The Foundation

Project Heal

It has been an amazing journey for superstar gymnast and viral sensation Katelyn Ohashi, and the journey continues with her Drop It Like It's Hot competition meet series. This will be a great opportunity to meet Katelyn and raise funds for the Katelyn Ohashi Foundation.

Katelyn has a skin condition called granuloma annular. "It covers my entire body. Some look like bruises; some are complete circles. It actually doesn't affect me, but people are like, 'What's wrong with your stomach?" Ohashi said she "used to feel ashamed" of her body because of her condition and would avoid taking photos in her swimsuit or leaving her stomach bare.

"But now I feel like it's important to show it because so many people try to hide it," she said. "Recently someone said, 'I was able to take the bandage off my hand to show my granuloma because you inspired me.' That was such an amazing thing to hear. Why should we have to hide?"

In addition to her skin condition, Ohashi also had to change her mindset after overcoming disordered eating, which began at age 14 when she "started hearing comments about my weight."

"'You look like you swallowed an elephant.' 'You look like a pig.' 'Your face is three times the size it was this morning.' 'You remind me of a bird that's too big to fly.' People whose opinions I valued said this to me," she said.

Those comments led to disordered eating. "My friends and I would try to eat 500 calories or less when we were training seven hours a day," she said.

"At parties, we would go to the bathroom and try to vomit up the food ... I had a horrible relationship with food and didn't really understand why I was supposed to hate it, but I loved it so much at the same time. It was so normalized because all the girls around me, my close friends, were doing the same thing."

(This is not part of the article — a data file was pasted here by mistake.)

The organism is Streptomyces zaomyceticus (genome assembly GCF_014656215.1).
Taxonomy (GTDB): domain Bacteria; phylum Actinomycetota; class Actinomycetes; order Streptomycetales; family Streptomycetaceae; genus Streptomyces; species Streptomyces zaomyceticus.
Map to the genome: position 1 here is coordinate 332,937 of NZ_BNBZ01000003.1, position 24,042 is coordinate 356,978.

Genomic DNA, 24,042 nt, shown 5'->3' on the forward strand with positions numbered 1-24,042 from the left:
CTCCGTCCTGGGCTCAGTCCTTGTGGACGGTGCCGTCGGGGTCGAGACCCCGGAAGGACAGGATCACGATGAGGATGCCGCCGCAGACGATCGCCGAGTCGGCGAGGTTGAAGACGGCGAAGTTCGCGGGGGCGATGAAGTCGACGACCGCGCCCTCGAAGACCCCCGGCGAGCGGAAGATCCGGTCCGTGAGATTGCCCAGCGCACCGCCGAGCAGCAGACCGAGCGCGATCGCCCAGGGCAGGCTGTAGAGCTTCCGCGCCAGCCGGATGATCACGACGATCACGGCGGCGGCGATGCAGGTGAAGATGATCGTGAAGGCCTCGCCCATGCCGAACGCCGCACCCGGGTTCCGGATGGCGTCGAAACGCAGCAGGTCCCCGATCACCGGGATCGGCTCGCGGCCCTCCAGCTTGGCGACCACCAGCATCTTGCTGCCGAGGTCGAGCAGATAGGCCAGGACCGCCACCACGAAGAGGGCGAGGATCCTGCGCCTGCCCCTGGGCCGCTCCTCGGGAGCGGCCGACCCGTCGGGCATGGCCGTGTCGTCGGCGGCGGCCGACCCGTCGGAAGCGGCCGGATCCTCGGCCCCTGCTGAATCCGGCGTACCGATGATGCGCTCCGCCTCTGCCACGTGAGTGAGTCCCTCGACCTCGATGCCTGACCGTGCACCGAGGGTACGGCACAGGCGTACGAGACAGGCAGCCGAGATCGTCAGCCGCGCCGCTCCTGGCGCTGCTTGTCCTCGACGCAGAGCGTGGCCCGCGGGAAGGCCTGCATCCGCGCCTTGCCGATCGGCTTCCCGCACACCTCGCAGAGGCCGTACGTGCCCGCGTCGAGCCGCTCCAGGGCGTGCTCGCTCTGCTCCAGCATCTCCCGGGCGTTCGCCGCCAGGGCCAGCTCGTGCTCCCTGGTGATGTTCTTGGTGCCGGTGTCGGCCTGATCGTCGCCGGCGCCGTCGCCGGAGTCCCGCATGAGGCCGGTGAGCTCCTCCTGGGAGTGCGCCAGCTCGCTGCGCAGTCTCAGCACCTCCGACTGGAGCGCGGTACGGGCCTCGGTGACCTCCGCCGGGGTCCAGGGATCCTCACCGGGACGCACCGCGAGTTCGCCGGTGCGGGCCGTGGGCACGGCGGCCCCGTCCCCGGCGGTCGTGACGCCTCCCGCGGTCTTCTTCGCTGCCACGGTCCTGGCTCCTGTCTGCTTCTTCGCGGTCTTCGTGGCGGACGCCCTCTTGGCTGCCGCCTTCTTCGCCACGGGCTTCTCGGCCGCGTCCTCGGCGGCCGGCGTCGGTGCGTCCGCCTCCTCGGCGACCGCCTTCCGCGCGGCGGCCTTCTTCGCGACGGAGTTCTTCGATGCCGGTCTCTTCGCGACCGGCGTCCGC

Ohashi said she would feel weak during practices from the lack of food, and by age 16, she was struggling with major back pain. She learned that a vertebra in her back was sticking out and she needed to stop doing gymnastics.

"That was such a relief because I had been miserable for so long, so a weight had been lifted off my shoulders," she said.

"My new goal was to find joy in the sport again and just fully do it for myself," she said.

She joined the gymnastics team at UCLA, where the nutritionists and trainers prioritized eating to properly fuel her body.

"It created a better environment for me to accept my body and not be super weird about eating," she said. "I don't prevent myself from eating anything. Once you release your mind, your body can relax and do what it's supposed to do."

Katelyn Ohashi has selected Project HEAL as her charity of choice. Project HEAL's goal is to provide life-saving support to people with eating disorders regardless of their financial ability.

For more information on Project HEAL go to